Color, Novelty, and Pragmatism

Yellow and gray are two excellent examples of the light-and-dark duality of this era. Yellow is a totally unexpected and often overlooked accent color. Gone are the days of dusty, pale yellow shades that marked the late 1990s; Pantone’s Illuminating is saturated and fresh, but avoids being jarring and is still a primary color, lending to its ultimate versatility in all types of spaces.


Swedish Pile Rug #03388. Sweden ca. 1950. 18'3" x 12'1" (556 x 368 cm)


Vintage Kilim Composition #23235. 1940's Turkish panels. 19'1" x 12'1" (582 x 368 cm)


While gray it often is classified as a neutral, and certainly can act as one, gray is not as essentially neutral as white or beige. Depending on whether it has a blue, violet, green, brown, or true-neutral undertone, gray can accentuate with or clash with certain hues. Ultimate Gray, a brown-leaning shade that does not often appear in nature, lending it a more modern quality, is a refreshing take on a neutral and carries forward the “moody” interiors trend that has marked Scandinavian design over the past decade.

Head of color for WGSN, Jenny Clark, predicted two distinct color stories in the years to come: one calming and muted (read: gray) and the other, happy (read: yellow), as told to Tim Nelson of ADPro. “Nature has been and will continue to be a huge driver; not only do muted tones feel comforting, they also connect us to the outdoors . . . The second mindset is a more playful, expressive approach using brighter colors that bring a sense of joy and escapism.”

Similar color trends are also evoking the raw emotions of this time. Clark observes that  golden tones represent “uplifting warmth” while rich browns “project strength and longevity,” Nelson writes, “harkening back to prior eras of history and design.” Still, punchier colors project “our desire for small, luxurious accents and precious, natural things.”


Swedish Pile Rug #03262. Sweden ca. 1927. 20'6" x 11'0" (625 x 335 cm)


As with any element of interior design, the economy and state of life around the world bear a huge macro and micro impact on our aesthetic choices.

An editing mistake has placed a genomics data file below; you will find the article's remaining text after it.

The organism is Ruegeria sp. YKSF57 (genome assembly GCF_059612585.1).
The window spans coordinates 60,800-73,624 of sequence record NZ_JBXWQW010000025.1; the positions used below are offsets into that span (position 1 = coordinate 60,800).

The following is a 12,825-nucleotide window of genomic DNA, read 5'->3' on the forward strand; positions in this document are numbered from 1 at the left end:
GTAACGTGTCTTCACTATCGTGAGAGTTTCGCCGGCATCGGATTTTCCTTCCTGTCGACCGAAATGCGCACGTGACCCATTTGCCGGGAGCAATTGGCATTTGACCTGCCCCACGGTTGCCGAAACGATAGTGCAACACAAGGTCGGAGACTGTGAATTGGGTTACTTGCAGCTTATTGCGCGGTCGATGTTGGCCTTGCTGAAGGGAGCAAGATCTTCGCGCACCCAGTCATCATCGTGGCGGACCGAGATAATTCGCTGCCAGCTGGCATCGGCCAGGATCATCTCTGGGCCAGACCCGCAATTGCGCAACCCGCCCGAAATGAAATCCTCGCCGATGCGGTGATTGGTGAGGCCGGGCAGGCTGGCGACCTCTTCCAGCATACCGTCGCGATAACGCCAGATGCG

Clark of WGSN notes that consumer desires and other factors that are not normally in play when it comes to economic outlook will continue to weigh heavily on design choices. “The biggest change to current color trends will be linked to the economic outlook,” she says. “Once a vaccine is found and economies start to recover, there will be a shift to a more positive mindset and this will impact color. How long that takes, no one knows.”


Focus on Function

The nature of a pandemic lends itself to physical distancing and other spatial changes in everyday life. Naturally, this lends itself to the architecture and design of a space. A number of major players in the architecture and design world spoke to Elle Decor, noting what functional changes would come in the era to come.

Architects Jenny and Anda French, for example, said, “In a post-COVID world, consider how life might become more multigenerational, with extended family moving in. For us that aligns with the form of collective housing known as cohousing.” Designer Joy Moyler noted, in a sound-focused perspective, “There will be a return to cork walls for reduction of sound transmission. We’ll also use more efficient window-glazing films to reduce screen glare on monitors and enhance video presentations.” And architect Toshiko Mori discussed perhaps the single most important consideration in a room: light. “There needs to be greater consideration for artificial and natural ventilation and lighting strategies,” he said, “in order to maintain good interior air quality and mental well-being.”

When used together, these two shades can be magical—a completely original, sharply contrasting duo. The power of contrast is never to be underestimated, especially when it involves two shades that are not directly across the color wheel from one another, as a typical pairing would be. And apart? Each is a sign of the times in its own way, and both are able to be incorporated into the new way we live and use color into our daily lives, at home or in the workplace. At FJ Hakimian, both our antique and contemporary custom rugs, across all lines, types and origins, have these two colors incorporated into simple and intricate patterns that capture the zeitgeist of 2021. 


Savonnerie Style Rug #03078. Spain ca. 1930. 18'7" x 10'11" (566 x 333 cm)


Swedish Wall Hanging #22154. Sweden ca. 1940. 6'3" x 4'1" (191 x 124 cm)